By Rick Boucher
July 8, 2020 at 5:00 am ET
U.S. broadband networks have been put to the test from exceptionally heavy use during the coronavirus pandemic, and luckily, they’ve scored high marks when compared to Europe’s networks. Our internet was able to handle as much as a 50 percent increase in traffic, according to USTelecom, thanks to our history of policies starting in the Clinton administration that rely on broadband deployment and continual network improvement by the private sector.
But the internet’s positive performance under pressure is meaningless to those who aren’t online. The “homework gap” affects about 12 million children of school age across the country who lack broadband connectivity in their homes. The culprit is a combination of a lack of access to a broadband connection (especially for those in rural areas) and a lack of adoption (primarily among low-income families in more urban and suburban areas). For kids stuck in the gap, overcoming the disadvantage is hard enough when teachers assign homework that has an online component; it becomes devastating when children who rely on public Wi-Fi to complete homework at the local McDonald’s or the parking lot of the library cannot do so because they are stuck at home.
Layering the pandemic on top of the digital divide is straining our education system. Schools simply weren’t prepared for this scenario. New York, for example, had required K-12 schools to practice 12 fire drills per year, but they neither mandated nor rehearsed learning from home. Now, schools have closed in every state, and more than 55 million children and 124,000 schools have been forced to switch to online learning – but where are children forced to stay at home supposed to learn without home broadband?
The Federal Communications Commission’s Jessica Rosenworcel said the homework gap is “the cruelest part of the digital divide” and “the most important issue of digital equality we face.” A study of census data from the Associated Press showed that 18 percent of U.S. students do not have home access to broadband internet. Unsurprisingly, the homework gap hits hardest in rural America, according to a National Center for Education Statistics study. In the most remote regions where mountains get in the way, the number of homes with broadband access falls below 50 percent. While there’s been some progress in the past decade in getting broadband to rural America, closing the rural digital divide has a long way to go.
Kids are the ones who’ve played the greatest role in driving up broadband demand during the pandemic, according to recent research, but too many of America’s youth are being left out. If we as a nation do not solve this problem, children who may already be behind will lag even further. Pandemic or no pandemic, closing the homework gap must be national priority.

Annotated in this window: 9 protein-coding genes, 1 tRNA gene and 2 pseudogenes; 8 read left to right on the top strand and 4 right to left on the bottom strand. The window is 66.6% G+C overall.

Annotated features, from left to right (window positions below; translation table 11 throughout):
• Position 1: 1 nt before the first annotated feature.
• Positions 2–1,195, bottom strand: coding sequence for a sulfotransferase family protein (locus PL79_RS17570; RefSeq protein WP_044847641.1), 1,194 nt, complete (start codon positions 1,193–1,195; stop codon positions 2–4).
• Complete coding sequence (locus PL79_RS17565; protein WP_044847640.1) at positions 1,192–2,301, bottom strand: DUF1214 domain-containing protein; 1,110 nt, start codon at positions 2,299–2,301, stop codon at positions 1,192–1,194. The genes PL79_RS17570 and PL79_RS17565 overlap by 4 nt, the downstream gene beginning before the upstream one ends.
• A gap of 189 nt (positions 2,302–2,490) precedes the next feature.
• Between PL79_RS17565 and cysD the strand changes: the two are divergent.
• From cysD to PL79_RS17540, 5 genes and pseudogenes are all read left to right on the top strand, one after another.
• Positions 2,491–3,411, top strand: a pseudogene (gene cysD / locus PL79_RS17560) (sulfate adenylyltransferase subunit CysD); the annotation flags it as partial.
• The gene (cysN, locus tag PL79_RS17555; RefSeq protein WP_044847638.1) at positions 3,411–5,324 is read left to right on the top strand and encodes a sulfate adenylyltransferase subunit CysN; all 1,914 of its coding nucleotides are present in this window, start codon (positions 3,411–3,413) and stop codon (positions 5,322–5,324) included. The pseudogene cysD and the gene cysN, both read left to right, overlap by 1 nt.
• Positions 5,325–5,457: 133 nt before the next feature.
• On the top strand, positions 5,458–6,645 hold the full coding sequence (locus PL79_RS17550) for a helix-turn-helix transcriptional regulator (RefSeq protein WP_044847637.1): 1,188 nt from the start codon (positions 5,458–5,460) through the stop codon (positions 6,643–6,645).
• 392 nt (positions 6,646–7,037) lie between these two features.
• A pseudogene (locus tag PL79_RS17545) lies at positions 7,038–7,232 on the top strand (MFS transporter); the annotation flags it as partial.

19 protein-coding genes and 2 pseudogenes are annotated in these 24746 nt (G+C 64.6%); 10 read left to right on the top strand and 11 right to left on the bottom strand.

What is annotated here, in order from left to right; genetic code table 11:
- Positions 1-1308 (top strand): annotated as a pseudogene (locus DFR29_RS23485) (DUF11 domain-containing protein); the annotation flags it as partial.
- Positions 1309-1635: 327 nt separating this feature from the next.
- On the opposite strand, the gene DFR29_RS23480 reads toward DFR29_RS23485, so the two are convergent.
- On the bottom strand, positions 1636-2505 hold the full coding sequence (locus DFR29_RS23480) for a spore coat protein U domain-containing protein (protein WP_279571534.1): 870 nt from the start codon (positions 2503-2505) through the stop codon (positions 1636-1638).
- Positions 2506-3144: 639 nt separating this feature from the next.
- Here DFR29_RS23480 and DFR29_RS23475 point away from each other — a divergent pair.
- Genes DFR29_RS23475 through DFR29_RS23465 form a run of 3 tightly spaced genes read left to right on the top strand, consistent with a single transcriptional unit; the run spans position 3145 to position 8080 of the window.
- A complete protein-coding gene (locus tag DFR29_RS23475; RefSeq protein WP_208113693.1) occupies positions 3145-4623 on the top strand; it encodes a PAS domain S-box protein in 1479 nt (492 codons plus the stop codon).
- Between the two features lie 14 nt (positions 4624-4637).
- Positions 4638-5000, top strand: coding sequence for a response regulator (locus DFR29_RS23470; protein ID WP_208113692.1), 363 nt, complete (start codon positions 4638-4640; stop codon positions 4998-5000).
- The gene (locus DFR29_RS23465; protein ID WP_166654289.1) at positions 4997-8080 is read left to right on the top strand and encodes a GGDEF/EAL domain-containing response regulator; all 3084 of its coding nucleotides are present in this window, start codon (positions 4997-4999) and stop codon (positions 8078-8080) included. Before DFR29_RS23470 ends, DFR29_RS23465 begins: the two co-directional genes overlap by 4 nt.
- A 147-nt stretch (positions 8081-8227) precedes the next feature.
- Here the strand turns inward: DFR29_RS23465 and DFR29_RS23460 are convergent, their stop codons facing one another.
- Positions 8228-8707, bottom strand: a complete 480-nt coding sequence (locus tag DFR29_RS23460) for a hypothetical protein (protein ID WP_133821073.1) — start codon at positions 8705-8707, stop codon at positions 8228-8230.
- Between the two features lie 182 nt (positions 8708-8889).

So, what can be done?
Congress took a major step forward in enacting the Broadband DATA Act, which charges the FCC with the responsibility of developing far more accurate maps that measure actual deployment of broadband throughout the country. The current maps significantly understate the extent of the digital divide by treating all households in a given census block as having broadband access even if only one household in the census block has a broadband connection. Any effort to undertake a serious closing of the digital divide and, therefore, the homework gap, begins with better broadband mapping, which will bring unserved areas more clearly into focus.
It’s now up to Congress to provide full support for the FCC to do its job by investing about $65 million in ensuring that the maps are accurate and broadband deployment dollars go to the areas where they’re most needed.
Next, Congress needs to step up and allocate the necessary funding to reach unserved areas. The FCC has currently allocated $20 billion for the Rural Digital Opportunity Fund, but getting broadband to everyone is going to require significantly more. Some areas will be harder to reach than others, but all communities and all Americans deserve fast broadband service. Allocating this money through the FCC’s time-tested, technology-neutral reverse auction process is the most efficient way to get funding where it is most needed.
Private sector broadband deployments still represent the lion’s share of the work to close the digital divide – $80 billion was spent in 2018 alone – but for those areas that remain unserved because it is uneconomic for private-sector carriers to serve them and for those who simply can’t afford it, this national priority requires a national solution and can only be addressed by Congress.
Just as we have seen in fighting the pandemic, solving a problem this big requires unified command. Currently, the FCC manages a patchwork of programs that promote broadband deployment. Unifying all efforts under a single program, guided by better mapping that awards funding through a reverse auction process, is a better formula for success.
The classroom has gone virtual for many of America’s children, but for others, it’s simply gone. Let’s give all of America’s youth the opportunity to learn, regardless of whether school is in session.
Rick Boucher was a member of the U.S. House of Representatives for 28 years and chaired the House Energy and Commerce Committee’s Subcommittee on Communications and the Internet; he is honorary chairman of the Internet Innovation Alliance and an attorney in the Washington, D.C., office of the law firm Sidley Austin.
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